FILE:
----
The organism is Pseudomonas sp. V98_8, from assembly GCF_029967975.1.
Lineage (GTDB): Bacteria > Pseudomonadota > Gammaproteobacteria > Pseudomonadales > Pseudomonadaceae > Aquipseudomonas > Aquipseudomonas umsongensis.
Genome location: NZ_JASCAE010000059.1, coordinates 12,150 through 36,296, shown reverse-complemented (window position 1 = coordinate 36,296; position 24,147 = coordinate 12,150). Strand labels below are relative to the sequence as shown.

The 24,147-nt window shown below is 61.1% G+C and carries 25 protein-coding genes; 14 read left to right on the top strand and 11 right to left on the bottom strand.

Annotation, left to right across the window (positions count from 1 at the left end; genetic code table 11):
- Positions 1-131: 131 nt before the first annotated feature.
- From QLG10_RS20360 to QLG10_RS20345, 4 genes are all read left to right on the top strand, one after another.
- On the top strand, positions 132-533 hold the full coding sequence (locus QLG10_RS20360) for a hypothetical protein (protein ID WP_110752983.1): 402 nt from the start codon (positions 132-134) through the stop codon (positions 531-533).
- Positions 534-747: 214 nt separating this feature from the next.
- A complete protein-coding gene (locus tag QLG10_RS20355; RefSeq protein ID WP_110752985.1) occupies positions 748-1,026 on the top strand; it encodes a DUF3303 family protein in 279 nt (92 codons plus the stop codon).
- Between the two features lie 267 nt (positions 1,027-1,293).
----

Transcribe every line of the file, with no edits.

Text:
The organism is Pseudomonas sp. V98_8, from assembly GCF_029967975.1.
Lineage (GTDB): Bacteria > Pseudomonadota > Gammaproteobacteria > Pseudomonadales > Pseudomonadaceae > Aquipseudomonas > Aquipseudomonas umsongensis.
Genome location: NZ_JASCAE010000059.1, coordinates 12,150 through 36,296, shown reverse-complemented (window position 1 = coordinate 36,296; position 24,147 = coordinate 12,150). Strand labels below are relative to the sequence as shown.

The 24,147-nt window shown below is 61.1% G+C and carries 25 protein-coding genes; 14 read left to right on the top strand and 11 right to left on the bottom strand.

Annotation, left to right across the window (positions count from 1 at the left end; genetic code table 11):
- Positions 1-131: 131 nt before the first annotated feature.
- From QLG10_RS20360 to QLG10_RS20345, 4 genes are all read left to right on the top strand, one after another.
- On the top strand, positions 132-533 hold the full coding sequence (locus QLG10_RS20360) for a hypothetical protein (protein ID WP_110752983.1): 402 nt from the start codon (positions 132-134) through the stop codon (positions 531-533).
- Positions 534-747: 214 nt separating this feature from the next.
- A complete protein-coding gene (locus tag QLG10_RS20355; RefSeq protein ID WP_110752985.1) occupies positions 748-1,026 on the top strand; it encodes a DUF3303 family protein in 279 nt (92 codons plus the stop codon).
- Between the two features lie 267 nt (positions 1,027-1,293).